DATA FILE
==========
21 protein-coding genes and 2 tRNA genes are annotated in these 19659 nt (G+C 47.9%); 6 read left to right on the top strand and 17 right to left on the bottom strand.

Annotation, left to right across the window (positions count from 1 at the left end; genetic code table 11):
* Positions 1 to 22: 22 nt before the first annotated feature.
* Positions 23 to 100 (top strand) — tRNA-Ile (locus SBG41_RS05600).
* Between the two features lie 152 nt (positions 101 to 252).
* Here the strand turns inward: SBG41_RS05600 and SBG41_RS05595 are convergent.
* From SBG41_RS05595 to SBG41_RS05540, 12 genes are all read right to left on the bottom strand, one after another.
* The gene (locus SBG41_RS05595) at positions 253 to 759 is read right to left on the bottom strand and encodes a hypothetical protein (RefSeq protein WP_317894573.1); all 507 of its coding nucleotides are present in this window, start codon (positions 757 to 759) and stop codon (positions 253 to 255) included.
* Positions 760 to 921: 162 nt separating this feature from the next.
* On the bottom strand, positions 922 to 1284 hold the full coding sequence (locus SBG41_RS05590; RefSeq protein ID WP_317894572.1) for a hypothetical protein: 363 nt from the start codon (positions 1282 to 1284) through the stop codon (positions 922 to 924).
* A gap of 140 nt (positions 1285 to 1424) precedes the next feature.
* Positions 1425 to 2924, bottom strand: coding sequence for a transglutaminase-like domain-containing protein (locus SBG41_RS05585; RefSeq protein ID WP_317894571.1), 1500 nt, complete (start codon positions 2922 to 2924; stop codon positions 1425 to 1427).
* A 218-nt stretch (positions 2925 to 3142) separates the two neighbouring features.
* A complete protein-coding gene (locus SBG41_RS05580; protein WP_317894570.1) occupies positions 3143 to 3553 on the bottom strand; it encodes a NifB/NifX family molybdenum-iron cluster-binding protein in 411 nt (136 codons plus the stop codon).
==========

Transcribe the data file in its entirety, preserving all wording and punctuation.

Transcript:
21 protein-coding genes and 2 tRNA genes are annotated in these 19659 nt (G+C 47.9%); 6 read left to right on the top strand and 17 right to left on the bottom strand.

Annotation, left to right across the window (positions count from 1 at the left end; genetic code table 11):
* Positions 1 to 22: 22 nt before the first annotated feature.
* Positions 23 to 100 (top strand) — tRNA-Ile (locus SBG41_RS05600).
* Between the two features lie 152 nt (positions 101 to 252).
* Here the strand turns inward: SBG41_RS05600 and SBG41_RS05595 are convergent.
* From SBG41_RS05595 to SBG41_RS05540, 12 genes are all read right to left on the bottom strand, one after another.
* The gene (locus SBG41_RS05595) at positions 253 to 759 is read right to left on the bottom strand and encodes a hypothetical protein (RefSeq protein WP_317894573.1); all 507 of its coding nucleotides are present in this window, start codon (positions 757 to 759) and stop codon (positions 253 to 255) included.
* Positions 760 to 921: 162 nt separating this feature from the next.
* On the bottom strand, positions 922 to 1284 hold the full coding sequence (locus SBG41_RS05590; RefSeq protein ID WP_317894572.1) for a hypothetical protein: 363 nt from the start codon (positions 1282 to 1284) through the stop codon (positions 922 to 924).
* A gap of 140 nt (positions 1285 to 1424) precedes the next feature.
* Positions 1425 to 2924, bottom strand: coding sequence for a transglutaminase-like domain-containing protein (locus SBG41_RS05585; RefSeq protein ID WP_317894571.1), 1500 nt, complete (start codon positions 2922 to 2924; stop codon positions 1425 to 1427).
* A 218-nt stretch (positions 2925 to 3142) separates the two neighbouring features.
* A complete protein-coding gene (locus SBG41_RS05580; protein WP_317894570.1) occupies positions 3143 to 3553 on the bottom strand; it encodes a NifB/NifX family molybdenum-iron cluster-binding protein in 411 nt (136 codons plus the stop codon).